In 2017, NCBA CLUSA pivoted from celebrating 100 years of supporting cooperatives that build a better world to envisioning how best to advance that legacy. With that transition came milestones in advocacy, public awareness of cooperatives and thought leadership.
Here’s a look back on some of the stories and events that helped shape our work to develop, advance and protect cooperative enterprise:
2017 was a critical year for advocacy, beginning in January with the release of NCBA CLUSA’s transition paper. Called “Cooperating for a Better Tomorrow: Creating Economic Opportunity for Americans and People Around the World,” the document outlined key areas where the then-incoming Trump Administration could support cooperatives: tax reform, worker ownership, the USDA Rural Cooperative Development Grant (RCDG) program, small business lending, healthy and sustainable food access and the Global Food Security Act.
In February, NCBA CLUSA hosted a reception on Capitol Hill to welcome incoming freshmen to the 115th Congress and invite them to join the Congressional Cooperative Business Caucus. The event also marked the launch of NCBA CLUSA’s policymaker’s guide. “Let’s get the co-op narrative in as many bills as we can,” Caucus Co-Chair Rep. Ed Royce (R-CA) said.
Also in February, NCBA CLUSA hosted academics, co-op leaders, activists and entrepreneurs at the National Press Club in Washington, D.C. for a discussion on co-ops as tools for empowerment. Coinciding with Black History Month observances, the panel offered a unique perspective on the Black experience in the U.S., arguing that co-ops not only should be—but historically have been—a social justice tool within Black communities.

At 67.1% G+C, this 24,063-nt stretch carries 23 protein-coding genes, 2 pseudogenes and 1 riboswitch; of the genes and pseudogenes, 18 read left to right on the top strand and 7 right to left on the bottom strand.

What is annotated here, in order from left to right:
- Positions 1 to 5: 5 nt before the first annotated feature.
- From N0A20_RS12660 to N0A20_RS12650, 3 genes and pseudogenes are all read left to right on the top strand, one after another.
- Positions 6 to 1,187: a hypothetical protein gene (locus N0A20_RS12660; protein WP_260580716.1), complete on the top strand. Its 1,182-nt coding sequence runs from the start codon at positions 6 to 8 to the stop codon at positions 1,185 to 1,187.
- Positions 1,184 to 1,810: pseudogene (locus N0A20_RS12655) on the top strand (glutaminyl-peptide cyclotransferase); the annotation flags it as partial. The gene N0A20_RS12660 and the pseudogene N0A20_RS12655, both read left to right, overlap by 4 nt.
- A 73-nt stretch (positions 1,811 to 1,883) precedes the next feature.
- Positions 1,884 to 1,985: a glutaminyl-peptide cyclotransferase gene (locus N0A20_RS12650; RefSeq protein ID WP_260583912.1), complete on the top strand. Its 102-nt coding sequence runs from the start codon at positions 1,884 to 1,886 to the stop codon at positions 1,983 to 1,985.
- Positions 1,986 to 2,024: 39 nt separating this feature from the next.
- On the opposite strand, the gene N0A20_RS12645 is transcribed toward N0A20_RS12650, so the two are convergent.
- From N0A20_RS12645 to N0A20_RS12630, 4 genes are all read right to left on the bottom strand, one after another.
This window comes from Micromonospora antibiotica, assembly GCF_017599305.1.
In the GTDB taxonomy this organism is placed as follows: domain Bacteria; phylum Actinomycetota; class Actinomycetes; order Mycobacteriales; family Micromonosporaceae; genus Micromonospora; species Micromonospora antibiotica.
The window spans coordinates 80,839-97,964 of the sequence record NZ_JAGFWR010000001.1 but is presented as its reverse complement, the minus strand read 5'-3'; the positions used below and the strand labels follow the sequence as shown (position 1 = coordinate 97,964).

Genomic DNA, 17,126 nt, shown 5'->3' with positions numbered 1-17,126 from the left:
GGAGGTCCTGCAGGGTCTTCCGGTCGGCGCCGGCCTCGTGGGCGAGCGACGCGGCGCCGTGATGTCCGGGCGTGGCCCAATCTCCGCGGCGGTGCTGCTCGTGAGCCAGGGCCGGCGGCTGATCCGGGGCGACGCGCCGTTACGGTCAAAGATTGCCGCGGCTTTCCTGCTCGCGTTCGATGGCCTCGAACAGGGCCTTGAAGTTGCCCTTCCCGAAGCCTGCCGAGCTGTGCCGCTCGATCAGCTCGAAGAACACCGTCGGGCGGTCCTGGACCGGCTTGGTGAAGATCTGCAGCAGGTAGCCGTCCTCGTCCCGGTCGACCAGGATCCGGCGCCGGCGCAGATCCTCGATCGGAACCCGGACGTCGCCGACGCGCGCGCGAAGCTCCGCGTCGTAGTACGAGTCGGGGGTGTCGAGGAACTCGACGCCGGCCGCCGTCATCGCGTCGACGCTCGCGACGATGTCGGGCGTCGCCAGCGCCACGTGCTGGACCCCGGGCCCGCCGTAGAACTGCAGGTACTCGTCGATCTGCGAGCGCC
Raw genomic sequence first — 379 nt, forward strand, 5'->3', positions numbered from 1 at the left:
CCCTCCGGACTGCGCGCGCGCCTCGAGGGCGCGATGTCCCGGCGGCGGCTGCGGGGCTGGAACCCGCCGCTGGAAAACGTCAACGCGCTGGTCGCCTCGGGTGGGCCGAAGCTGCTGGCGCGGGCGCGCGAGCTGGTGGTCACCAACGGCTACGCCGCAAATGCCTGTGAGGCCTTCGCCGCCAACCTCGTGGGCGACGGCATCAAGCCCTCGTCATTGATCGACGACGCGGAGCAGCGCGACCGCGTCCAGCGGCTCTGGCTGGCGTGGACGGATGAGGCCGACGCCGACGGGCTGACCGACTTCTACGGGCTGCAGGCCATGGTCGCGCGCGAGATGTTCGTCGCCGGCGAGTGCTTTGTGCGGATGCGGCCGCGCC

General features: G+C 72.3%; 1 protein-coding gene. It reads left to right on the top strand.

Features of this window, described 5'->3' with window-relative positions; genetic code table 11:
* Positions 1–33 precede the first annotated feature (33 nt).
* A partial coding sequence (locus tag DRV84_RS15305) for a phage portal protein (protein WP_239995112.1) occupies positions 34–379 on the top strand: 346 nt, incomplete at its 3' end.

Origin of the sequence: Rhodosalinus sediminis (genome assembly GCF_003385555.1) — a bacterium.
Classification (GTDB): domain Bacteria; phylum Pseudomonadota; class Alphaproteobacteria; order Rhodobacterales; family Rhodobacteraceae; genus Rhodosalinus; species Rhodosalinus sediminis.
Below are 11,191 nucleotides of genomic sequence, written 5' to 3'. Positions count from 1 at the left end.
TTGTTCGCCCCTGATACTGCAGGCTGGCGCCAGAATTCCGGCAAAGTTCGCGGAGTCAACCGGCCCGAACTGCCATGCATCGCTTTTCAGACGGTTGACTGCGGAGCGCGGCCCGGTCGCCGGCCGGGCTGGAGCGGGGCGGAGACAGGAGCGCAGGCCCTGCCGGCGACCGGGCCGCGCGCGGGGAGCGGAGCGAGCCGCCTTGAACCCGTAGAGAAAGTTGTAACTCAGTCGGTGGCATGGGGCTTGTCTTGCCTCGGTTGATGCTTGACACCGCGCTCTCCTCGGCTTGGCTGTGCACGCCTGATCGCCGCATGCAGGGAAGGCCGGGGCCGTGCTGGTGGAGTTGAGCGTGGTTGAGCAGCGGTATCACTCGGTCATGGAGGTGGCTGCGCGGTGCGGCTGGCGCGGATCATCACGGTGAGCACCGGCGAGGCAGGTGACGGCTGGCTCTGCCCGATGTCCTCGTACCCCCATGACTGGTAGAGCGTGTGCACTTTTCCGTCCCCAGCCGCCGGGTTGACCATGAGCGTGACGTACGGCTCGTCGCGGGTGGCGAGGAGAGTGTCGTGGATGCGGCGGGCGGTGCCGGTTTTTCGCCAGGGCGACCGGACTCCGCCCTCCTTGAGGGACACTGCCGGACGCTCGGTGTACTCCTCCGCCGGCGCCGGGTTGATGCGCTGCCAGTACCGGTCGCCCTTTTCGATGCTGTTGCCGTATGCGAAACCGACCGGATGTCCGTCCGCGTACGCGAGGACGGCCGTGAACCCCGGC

March saw the launch of NCBA CLUSA’s newly reimagined Cooperative Business Journal. Our inaugural issue highlighted how people in marginalized communities use cooperatives to empower themselves, enrich their communities and strengthen the economy. Over the summer, the Journal explored how the co-op movement can be a better advocate for, collaborative partner in and driver of the inclusive economy. Our fall issue dedicated space to research and analysis from the members of the Council of Cooperative Economists, including data indicating that co-ops are now 40,000 strong in the U.S.
video series, designed to provide a deeper look at topics from each issue. Our Summer PostScript explored how cooperatives are transforming the vanilla industry in Madagascar through NCBA CLUSA’s USAID-funded Farmer to Farmer program.Accompanying the Journal this year was the PostScript
In May, we hosted our first-ever Annual Membership Meeting & Virtual Town Hall, allowing cooperators from around the world to participate in an inspiring discussion on how cooperatives are creating a more inclusive economy—one that is equitable, growing, sustainable and stable.
Also in May, NCBA CLUSA launched a new forum for best-in-class co-op economists. The cooperative story is compelling, but it’s often difficult to tell due to scant data or lack of highly visible forums that spotlight cooperative impact. These gaps in quantifying the cooperative advantage are what the Council of Cooperative Economists is poised to bridge.